The Business of Tech: Intel Gets Fined For Antitrust Violationsby Ryan Smith on May 13, 2009 12:00 AM EST
- Posted in
- Ryan's Ramblings
There are some records you just don't want to set - the EU record for a single fine is one of them.
In our previous business articles we've discussed Intel's legal situation in the European Union. In 2001 AMD went to the EU to file complaints about Intel over anti-competitive actions. This perked the interest of the EU and set into motion a long and slow chain of events, leading up to antitrust charges being filed in 2007 for Intel's actions in the 2002-2007 time frame. In terms of technology, what was being considered were Intel's actions during the late Athlon XP era and most of the Athlon64 era.
After quite some time, the investigation has wrapped up and the European Commission has made it's ruling: Intel has been found guilty of violating EU antitrust laws, and has been fined €1.06bil ($1.45bil) for past actions and ordered to stop any ongoing anti-competitive practices. This gives Intel the unsavory position of the single largest fine in the history of the EU, surpassing Microsoft’s previously lofty fine of nearly €500mil in 2004.
The European Commission has a complete press release up on the charges, but they specifically boil down to two things: Intel was giving OEMs rebates if and only if they sold few-to-no AMD processors, and Intel was paying retailers not to carry computers with AMD processors. The report doesn’t list the specific OEMs, but we know it was NEC, Lenovo (and for some of the time, IBM), HP, Dell, and Acer. The retailer was Media Markt.
Intel has already said that they are going to appeal the fine, and that it “ignores the reality of a highly competitive microprocessor market.” Notably, they aren’t appealing the facts, but rather the conclusion (that it was harmful to consumers) and the fine. It’s likely that any appeal will take just as long as the initial examination, so it’s unlikely that this will be over before 2011, if not later.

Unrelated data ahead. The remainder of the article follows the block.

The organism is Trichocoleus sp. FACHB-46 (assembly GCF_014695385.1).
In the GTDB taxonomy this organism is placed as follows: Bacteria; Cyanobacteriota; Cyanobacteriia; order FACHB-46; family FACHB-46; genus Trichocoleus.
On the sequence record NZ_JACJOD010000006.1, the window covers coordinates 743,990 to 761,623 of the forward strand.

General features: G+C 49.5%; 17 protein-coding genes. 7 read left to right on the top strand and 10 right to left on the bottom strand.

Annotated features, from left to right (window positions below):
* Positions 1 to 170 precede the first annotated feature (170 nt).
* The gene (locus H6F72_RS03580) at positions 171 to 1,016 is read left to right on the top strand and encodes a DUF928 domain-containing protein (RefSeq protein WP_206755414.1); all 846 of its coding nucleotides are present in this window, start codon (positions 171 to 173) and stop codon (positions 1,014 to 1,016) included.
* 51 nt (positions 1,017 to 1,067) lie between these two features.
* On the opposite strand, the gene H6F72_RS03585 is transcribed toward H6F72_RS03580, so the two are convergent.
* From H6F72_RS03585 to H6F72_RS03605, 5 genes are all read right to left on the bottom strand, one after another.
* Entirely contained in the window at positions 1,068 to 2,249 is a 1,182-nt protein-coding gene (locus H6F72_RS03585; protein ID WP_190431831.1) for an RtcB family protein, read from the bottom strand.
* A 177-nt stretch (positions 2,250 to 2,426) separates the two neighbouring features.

As Intel does not talk about their pricing and marketing strategies publicly, there’s no way to know if the order to cease ongoing activities will have any effect. If Intel is still offering any EU OEMs rebates, then they would need to immediately stop. Since the immediate impact of the rebates to OEMs would have been to depress computer prices slightly (at least some of the rebate money would likely have been passed to consumers in pricing due to heavy competition) we’re not ready to throw out the idea that this may drive computer prices in the EU a bit higher if Intel has been continuing to offer rebates.
Meanwhile the fine, while the EU’s largest, is not abnormally large given Intel’s size and that the fine is only computed against Intel’s EU sales. Their net profit for their terrible Q1’09 was $630mil, so while it’s a stiff fine, it’s not one that Intel would be unable to pay off (although it certainly will turn some heads in the process). The fine goes directly to the EU, so AMD will not immediately benefit from this beyond the cessation of any ongoing illegal activities.
It should also be noted that Intel has been facing an investigation in the United States since 2008. While EU decisions are non-binding, this may be an indication of how that investigation will turn out. We’ll undoubtedly have more on that investigation in the coming months as it continues to move along.